Jacksonville recorded 16 new deaths due to COVID-19 Friday for a total 138. That’s the biggest one-day increase in Jacksonville since the outbreak began in March and marks the continuation of a rapidly growing death toll in the city this month.
The number of deaths has now more than doubled this month. Jacksonville had 68 deaths due to coronavirus on July 1.
Jacksonville added 507 new cases over Thursday for a total of 19,288. There were an additional 25 hospitalizations as well for a total of 575 in Jacksonville.
The five-county First Coast region saw 710 new cases Friday for a total of 25,836. A total of 965 people have been hospitalized, up by 33 from the previous day and 216 people have died from the illness in Northeast Florida, up 18 from Thursday.
Deaths have nearly doubled the 115 attributed to the illness in the region on July 1.
Elsewhere on the First Coast, Clay County tallied 84 new cases Friday for a total of 2,473. There were no new deaths in Clay, holding steady at 47 while adding seven new hospitalizations for a total of 170.
St. Johns County confirmed an additional 75 cases Friday for a total of 2,871, one new death for a total of 19 and one new hospitalization, bringing the total to 146.
Nassau County added 24 new cases for a total of 919. Nassau also added a single new death Friday for a total of eight and no new hospitalizations holding steady at 49.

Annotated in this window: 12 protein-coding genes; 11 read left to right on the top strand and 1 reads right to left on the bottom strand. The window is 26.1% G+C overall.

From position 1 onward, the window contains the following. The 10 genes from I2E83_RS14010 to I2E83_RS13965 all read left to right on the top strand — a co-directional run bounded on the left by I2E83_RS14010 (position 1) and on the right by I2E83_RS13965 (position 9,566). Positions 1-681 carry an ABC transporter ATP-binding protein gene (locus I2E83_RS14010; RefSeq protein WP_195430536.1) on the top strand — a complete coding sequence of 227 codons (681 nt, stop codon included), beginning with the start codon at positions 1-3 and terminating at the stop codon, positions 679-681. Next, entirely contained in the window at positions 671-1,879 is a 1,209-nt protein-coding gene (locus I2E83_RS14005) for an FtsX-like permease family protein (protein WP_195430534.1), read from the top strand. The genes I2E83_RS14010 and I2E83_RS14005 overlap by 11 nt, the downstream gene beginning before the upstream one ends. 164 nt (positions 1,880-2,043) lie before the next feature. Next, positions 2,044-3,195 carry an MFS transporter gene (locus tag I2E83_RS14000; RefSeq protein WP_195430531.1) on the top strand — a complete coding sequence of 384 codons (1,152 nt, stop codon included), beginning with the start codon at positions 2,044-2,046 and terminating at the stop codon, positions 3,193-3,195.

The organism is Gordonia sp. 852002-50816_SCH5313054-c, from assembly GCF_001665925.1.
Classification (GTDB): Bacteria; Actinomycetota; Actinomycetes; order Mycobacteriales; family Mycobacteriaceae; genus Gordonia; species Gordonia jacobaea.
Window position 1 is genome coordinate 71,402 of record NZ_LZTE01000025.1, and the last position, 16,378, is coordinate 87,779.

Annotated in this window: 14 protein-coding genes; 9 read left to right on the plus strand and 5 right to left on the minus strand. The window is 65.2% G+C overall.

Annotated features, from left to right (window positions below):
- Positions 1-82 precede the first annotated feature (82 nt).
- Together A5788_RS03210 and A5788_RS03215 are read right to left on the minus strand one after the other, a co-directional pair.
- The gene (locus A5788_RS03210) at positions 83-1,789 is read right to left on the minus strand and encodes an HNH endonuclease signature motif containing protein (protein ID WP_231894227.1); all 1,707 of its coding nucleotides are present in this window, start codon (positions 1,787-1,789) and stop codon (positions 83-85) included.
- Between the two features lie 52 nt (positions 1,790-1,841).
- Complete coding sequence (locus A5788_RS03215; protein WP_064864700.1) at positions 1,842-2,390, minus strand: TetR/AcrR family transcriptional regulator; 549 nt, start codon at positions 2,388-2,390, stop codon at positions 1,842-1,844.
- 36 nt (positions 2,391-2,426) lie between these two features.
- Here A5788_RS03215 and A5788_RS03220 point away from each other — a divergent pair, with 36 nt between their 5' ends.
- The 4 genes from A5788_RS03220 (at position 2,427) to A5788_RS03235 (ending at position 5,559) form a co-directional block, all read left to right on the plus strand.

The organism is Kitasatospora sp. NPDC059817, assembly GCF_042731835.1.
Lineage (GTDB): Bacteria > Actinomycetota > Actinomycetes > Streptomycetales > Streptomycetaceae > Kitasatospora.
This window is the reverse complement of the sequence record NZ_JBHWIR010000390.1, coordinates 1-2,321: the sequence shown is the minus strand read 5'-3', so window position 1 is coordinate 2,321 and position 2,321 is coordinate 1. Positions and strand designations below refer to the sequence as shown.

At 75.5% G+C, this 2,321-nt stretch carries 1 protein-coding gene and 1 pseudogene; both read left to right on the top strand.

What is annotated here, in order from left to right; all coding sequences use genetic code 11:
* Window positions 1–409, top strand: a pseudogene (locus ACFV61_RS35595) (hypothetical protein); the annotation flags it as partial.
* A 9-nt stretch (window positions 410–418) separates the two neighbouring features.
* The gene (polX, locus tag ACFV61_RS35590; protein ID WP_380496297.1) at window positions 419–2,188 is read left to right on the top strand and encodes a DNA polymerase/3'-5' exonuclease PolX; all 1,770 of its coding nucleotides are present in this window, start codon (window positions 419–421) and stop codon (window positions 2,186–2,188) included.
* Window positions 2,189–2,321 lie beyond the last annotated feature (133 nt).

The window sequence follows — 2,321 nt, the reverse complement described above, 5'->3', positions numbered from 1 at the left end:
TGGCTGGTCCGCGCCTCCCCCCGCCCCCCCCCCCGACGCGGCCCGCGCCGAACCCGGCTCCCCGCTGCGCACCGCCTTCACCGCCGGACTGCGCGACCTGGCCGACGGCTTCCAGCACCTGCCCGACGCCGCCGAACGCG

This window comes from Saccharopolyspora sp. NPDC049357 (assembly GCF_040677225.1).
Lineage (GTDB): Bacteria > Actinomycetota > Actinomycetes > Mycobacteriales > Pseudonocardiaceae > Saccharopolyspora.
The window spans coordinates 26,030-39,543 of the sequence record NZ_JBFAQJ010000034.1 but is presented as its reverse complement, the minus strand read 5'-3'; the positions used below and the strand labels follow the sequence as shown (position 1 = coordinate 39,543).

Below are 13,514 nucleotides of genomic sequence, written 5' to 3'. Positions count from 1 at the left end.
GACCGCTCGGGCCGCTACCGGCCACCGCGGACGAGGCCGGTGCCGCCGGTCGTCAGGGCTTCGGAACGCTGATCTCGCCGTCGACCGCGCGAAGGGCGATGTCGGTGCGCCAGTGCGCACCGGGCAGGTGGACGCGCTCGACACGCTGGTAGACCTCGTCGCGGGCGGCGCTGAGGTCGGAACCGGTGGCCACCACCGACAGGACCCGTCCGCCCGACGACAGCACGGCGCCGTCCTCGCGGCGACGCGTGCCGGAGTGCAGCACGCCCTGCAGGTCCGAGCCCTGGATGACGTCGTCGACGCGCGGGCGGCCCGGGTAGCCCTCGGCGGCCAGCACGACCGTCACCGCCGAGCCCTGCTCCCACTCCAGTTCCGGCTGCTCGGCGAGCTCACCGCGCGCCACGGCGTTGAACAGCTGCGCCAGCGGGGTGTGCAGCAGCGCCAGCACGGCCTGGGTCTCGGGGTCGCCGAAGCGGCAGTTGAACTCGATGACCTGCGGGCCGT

Backer County racked up 20 new cases Friday bringing that sum to 285 with no changes in deaths or hospitalizations, holding steady at four and 25 respectively.
Editor’s note on methodology: The Florida Department of Health releases new data every morning around 10:45 a.m. The total number reported in those daily reports include the previous day’s totals as well as the most up to date data as of about 9:30 a.m.
Florida Politics uses the report-over-report increase to document the number of new cases each day because it represents the most up-to-date data available. Some of the more specific data, including positivity rates and demographics, considers a different data set that includes only cases reported the previous day.
This is important to note because the DOH report lists different daily totals than our methodology to show day-over-day trends. Their numbers do not include non-residents who tested positive in the state and they only include single-day data, therefore some data in the DOH report may appear lower than what we report.
Our methodology was established based on careful consideration among our editorial staff to capture both the most recent and accurate trends.